O-ei Katsushika did her best to follow in the footsteps of her father, the celebrated Ukiyo-e artist Hokusai Katsushika (generally referred to as just plain “Hokusai”). That meant she also produced her share of erotic art. Even famous artists had to take what work was available during the late Edo period. Father and daughter became close collaborators after age slowed his hands, but she still eventually developed her own style. Following the exceptional anime feature, Miss Hokusai, O-ei Katsushika gets another, more traditional live-action bio-treatment in Taku Kato’s television film Kurara: The Dazzling Life of Hokusai’s Daughter (trailer here), which screens (free of charge, but tickets still required) during the 2018 Japanese Film Festival of San Francisco.
After three years of marriage, O-ei divorced her husband and moved back in with her parents. Her mother is still embarrassed and scandalized, but her father was always totally fine with it. He appreciates her passion and budding talent, but maybe he is not as encouraging as he ought to be. Regardless, he quickly relies on her to finish important commissions once he gets bored with them. Even after a stroke, he remains the best Ukiyo-e artist of the day, but he will need the help of his daughter and his friend, novelist Kyokutei Bakin (also seen a supporting character in Kakekomi).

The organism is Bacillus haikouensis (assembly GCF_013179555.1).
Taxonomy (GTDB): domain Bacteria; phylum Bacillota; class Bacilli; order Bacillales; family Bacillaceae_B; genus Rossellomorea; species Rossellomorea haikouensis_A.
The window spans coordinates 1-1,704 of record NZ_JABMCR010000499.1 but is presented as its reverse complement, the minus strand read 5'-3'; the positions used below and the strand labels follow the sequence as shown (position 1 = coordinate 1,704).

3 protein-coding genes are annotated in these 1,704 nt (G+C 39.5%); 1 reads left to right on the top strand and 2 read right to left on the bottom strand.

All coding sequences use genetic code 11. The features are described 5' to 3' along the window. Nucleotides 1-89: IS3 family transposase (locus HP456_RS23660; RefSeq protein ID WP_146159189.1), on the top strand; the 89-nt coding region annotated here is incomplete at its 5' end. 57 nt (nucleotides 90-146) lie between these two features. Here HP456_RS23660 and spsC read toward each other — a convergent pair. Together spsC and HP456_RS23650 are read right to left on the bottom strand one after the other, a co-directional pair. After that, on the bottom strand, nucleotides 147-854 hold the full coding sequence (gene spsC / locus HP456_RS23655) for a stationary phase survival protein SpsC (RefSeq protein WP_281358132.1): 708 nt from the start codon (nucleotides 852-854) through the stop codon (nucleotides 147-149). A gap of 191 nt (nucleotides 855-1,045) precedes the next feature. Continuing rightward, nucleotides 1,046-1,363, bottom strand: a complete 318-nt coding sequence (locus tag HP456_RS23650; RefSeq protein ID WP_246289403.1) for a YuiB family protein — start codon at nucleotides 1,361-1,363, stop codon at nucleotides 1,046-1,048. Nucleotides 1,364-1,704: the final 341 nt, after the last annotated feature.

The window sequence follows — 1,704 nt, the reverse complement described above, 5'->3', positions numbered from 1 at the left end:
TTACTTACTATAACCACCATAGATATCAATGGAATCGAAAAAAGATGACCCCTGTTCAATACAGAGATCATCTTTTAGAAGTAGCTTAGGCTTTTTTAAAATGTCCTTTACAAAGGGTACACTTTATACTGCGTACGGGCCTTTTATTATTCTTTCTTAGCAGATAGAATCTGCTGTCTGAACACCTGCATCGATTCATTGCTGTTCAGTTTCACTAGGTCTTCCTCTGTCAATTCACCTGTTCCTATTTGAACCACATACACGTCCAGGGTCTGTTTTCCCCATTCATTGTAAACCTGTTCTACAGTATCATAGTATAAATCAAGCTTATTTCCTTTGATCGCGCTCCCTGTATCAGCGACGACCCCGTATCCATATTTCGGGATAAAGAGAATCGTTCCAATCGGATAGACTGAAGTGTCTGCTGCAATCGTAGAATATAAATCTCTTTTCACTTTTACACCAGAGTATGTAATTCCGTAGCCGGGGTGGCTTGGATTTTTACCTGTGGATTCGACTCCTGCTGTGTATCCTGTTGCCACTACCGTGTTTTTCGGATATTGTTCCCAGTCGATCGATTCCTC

However, the focus falls squarely on O-ei, her fascination with color and her lifelong love for Zenjiro Ikeda, known professionally as Keisai Eisen. Her interest is reciprocated, but alas, Ikeda/Eisen is often married or otherwise attached to other women.
Miko Omori’s adaptation of Makate Asai’s biographical novel is respectful and largely conventional, but it is still pleasant to spend time with it (especially for free). Kato is particularly adept at dramatizing moments of artistic inspiration on the screen. He also provides some nice historical context with non-fiction wraps-around featuring lead actress Aoi Miyazaki interviewing art historians and visiting a major Hokusai retrospective at the British Museum.
Miyazaki is terrific as O-ei, fully fleshing out both her prickliness and her vulnerability. (Obviously, she was cast for her talent and fame, because the references to O-ei’s supposed plainness do not fit her striking presence.) She also develops some rather sweetly touching chemistry with Ryuhei Matsuda’s roguish Ikeda. Plus, old man Hokusai’s image fares much better with Kyozo Nagatsuka’s gruff but complex performance this time around than it did with the distant, arrogant figure in Keiichi Hara’s animated film.